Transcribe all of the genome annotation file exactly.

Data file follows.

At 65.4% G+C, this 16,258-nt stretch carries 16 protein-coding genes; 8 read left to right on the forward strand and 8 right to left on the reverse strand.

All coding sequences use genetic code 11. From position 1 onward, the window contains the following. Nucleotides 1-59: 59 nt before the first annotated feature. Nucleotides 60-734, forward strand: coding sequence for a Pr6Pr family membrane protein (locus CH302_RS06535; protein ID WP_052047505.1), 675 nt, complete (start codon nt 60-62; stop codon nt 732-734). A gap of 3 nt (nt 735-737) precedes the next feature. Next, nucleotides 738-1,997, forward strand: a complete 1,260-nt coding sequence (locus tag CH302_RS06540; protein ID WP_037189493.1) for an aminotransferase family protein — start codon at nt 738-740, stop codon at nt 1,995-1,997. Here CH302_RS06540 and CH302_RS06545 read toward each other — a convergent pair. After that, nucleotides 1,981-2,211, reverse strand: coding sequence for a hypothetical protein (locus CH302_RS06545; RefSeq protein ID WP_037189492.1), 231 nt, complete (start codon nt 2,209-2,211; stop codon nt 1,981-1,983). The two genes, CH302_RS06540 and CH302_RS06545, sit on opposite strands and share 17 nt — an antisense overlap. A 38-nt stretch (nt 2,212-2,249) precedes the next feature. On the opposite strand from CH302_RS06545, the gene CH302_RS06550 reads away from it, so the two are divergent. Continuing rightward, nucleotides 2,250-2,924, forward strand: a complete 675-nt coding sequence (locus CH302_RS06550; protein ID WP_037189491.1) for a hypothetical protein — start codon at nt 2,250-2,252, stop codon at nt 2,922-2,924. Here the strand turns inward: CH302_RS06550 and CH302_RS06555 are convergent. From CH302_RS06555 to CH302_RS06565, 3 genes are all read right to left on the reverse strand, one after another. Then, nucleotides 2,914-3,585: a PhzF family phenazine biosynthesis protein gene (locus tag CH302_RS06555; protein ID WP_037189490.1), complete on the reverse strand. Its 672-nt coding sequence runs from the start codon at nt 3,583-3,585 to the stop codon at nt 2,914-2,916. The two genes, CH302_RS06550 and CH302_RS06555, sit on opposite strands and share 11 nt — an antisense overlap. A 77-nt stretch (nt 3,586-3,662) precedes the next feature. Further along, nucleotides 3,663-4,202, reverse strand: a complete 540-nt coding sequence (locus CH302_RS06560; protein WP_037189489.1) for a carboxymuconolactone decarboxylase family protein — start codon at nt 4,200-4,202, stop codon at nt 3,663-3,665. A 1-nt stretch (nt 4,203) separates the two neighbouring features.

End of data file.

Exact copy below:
At 65.4% G+C, this 16,258-nt stretch carries 16 protein-coding genes; 8 read left to right on the forward strand and 8 right to left on the reverse strand.

All coding sequences use genetic code 11. From position 1 onward, the window contains the following. Nucleotides 1-59: 59 nt before the first annotated feature. Nucleotides 60-734, forward strand: coding sequence for a Pr6Pr family membrane protein (locus CH302_RS06535; protein ID WP_052047505.1), 675 nt, complete (start codon nt 60-62; stop codon nt 732-734). A gap of 3 nt (nt 735-737) precedes the next feature. Next, nucleotides 738-1,997, forward strand: a complete 1,260-nt coding sequence (locus tag CH302_RS06540; protein ID WP_037189493.1) for an aminotransferase family protein — start codon at nt 738-740, stop codon at nt 1,995-1,997. Here CH302_RS06540 and CH302_RS06545 read toward each other — a convergent pair. After that, nucleotides 1,981-2,211, reverse strand: coding sequence for a hypothetical protein (locus CH302_RS06545; RefSeq protein ID WP_037189492.1), 231 nt, complete (start codon nt 2,209-2,211; stop codon nt 1,981-1,983). The two genes, CH302_RS06540 and CH302_RS06545, sit on opposite strands and share 17 nt — an antisense overlap. A 38-nt stretch (nt 2,212-2,249) precedes the next feature. On the opposite strand from CH302_RS06545, the gene CH302_RS06550 reads away from it, so the two are divergent. Continuing rightward, nucleotides 2,250-2,924, forward strand: a complete 675-nt coding sequence (locus CH302_RS06550; protein ID WP_037189491.1) for a hypothetical protein — start codon at nt 2,250-2,252, stop codon at nt 2,922-2,924. Here the strand turns inward: CH302_RS06550 and CH302_RS06555 are convergent. From CH302_RS06555 to CH302_RS06565, 3 genes are all read right to left on the reverse strand, one after another. Then, nucleotides 2,914-3,585: a PhzF family phenazine biosynthesis protein gene (locus tag CH302_RS06555; protein ID WP_037189490.1), complete on the reverse strand. Its 672-nt coding sequence runs from the start codon at nt 3,583-3,585 to the stop codon at nt 2,914-2,916. The two genes, CH302_RS06550 and CH302_RS06555, sit on opposite strands and share 11 nt — an antisense overlap. A 77-nt stretch (nt 3,586-3,662) precedes the next feature. Further along, nucleotides 3,663-4,202, reverse strand: a complete 540-nt coding sequence (locus CH302_RS06560; protein WP_037189489.1) for a carboxymuconolactone decarboxylase family protein — start codon at nt 4,200-4,202, stop codon at nt 3,663-3,665. A 1-nt stretch (nt 4,203) separates the two neighbouring features.